AZLE, Texas The group was at least 300 strong, and they say it is only going to get bigger the longer the earthquakes continue.

At a spirited community meeting inside the Azle Community Center on Monday night, hundreds showed up to find out more about the tremors that started rattling their community a few months ago.

Nearly everyone in attendance blamed the drilling and gas wells that have become common in and around the town just northwest of Fort Worth.

There is no question what is causing it, said John McGee, who has lives in the area and says fracking is the only reasonable explanation. We never had them before. Never.

Oil and gas industry watchdog groups led a panel discussion on ways citizens can mobilize and demand action from the regulatory body overseeing the drilling process, the Texas Railroad Commission.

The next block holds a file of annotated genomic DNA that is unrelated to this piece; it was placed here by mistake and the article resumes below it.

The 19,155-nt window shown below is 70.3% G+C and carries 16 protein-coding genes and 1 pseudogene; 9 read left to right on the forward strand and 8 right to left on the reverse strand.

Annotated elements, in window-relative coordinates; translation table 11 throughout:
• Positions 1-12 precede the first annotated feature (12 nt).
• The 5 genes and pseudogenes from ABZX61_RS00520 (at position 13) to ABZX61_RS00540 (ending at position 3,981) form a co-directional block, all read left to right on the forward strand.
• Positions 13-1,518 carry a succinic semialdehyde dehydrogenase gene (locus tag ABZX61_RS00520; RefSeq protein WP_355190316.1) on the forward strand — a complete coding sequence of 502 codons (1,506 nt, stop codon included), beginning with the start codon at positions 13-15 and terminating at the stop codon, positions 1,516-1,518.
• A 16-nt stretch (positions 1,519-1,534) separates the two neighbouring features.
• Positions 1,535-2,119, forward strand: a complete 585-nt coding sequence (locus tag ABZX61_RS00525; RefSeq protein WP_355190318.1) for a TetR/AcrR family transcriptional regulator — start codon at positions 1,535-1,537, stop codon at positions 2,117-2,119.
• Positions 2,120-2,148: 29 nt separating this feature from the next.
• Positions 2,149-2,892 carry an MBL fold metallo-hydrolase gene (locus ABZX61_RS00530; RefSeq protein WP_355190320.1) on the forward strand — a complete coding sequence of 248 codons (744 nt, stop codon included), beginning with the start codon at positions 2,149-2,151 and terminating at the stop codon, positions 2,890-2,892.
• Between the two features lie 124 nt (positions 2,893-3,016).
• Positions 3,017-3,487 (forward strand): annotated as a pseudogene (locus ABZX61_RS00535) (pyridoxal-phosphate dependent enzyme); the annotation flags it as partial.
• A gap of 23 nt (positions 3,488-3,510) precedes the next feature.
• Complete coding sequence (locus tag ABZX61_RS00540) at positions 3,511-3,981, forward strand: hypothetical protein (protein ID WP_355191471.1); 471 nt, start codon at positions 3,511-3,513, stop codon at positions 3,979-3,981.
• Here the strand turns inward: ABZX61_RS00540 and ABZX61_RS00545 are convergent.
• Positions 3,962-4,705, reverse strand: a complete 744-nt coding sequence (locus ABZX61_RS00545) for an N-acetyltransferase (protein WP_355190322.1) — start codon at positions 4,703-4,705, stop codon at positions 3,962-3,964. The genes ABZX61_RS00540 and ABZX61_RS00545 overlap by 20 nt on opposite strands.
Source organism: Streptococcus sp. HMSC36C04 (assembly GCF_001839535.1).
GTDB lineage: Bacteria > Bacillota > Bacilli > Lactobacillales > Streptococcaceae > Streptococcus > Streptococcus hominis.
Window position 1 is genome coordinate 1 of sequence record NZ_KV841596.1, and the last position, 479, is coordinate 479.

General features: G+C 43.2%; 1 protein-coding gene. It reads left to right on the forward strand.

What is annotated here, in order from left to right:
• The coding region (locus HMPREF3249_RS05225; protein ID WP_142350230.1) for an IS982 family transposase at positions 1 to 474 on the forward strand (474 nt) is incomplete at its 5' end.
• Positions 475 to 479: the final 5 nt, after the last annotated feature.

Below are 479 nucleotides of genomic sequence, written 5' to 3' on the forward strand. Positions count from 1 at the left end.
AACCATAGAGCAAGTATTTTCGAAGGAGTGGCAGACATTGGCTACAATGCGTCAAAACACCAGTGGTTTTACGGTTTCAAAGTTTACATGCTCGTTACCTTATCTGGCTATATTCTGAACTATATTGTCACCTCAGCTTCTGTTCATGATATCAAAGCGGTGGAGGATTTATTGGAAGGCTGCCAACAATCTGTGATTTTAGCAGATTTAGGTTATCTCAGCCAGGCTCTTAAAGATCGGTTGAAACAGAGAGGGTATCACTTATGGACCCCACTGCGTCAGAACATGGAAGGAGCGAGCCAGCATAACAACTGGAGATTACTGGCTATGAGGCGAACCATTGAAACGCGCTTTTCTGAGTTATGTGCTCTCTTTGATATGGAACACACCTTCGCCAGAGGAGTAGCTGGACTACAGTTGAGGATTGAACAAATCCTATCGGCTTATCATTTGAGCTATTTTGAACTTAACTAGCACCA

After a heated town hall meeting earlier this month, where commission staff refused to directly answer questions from citizens, the RRC announced it would hire a seismologist to monitor the earthquake surge.

The commission told News 8 at that January 2 meeting it understands that people are concerned.

But at Monday night's meeting, some residents continued to vent, saying their concerns about 32 quakes in just the past few months have fallen on mostly deaf ears.

It is a feeling shared by Elaine Reynolds, who lives just beyond the town limit in Reno.

A field near her house was the site of a 3.1-magnitude earthquake on Monday morning.

Someone knows. I just get the feeling they aren't being straight with us, she said.

Twelve people at Monday's meeting vowed to lead a local steering committee to keep the community informed.

A bus ride is being planned for next Tuesday to attend the Railroad Commission meeting in Austin.


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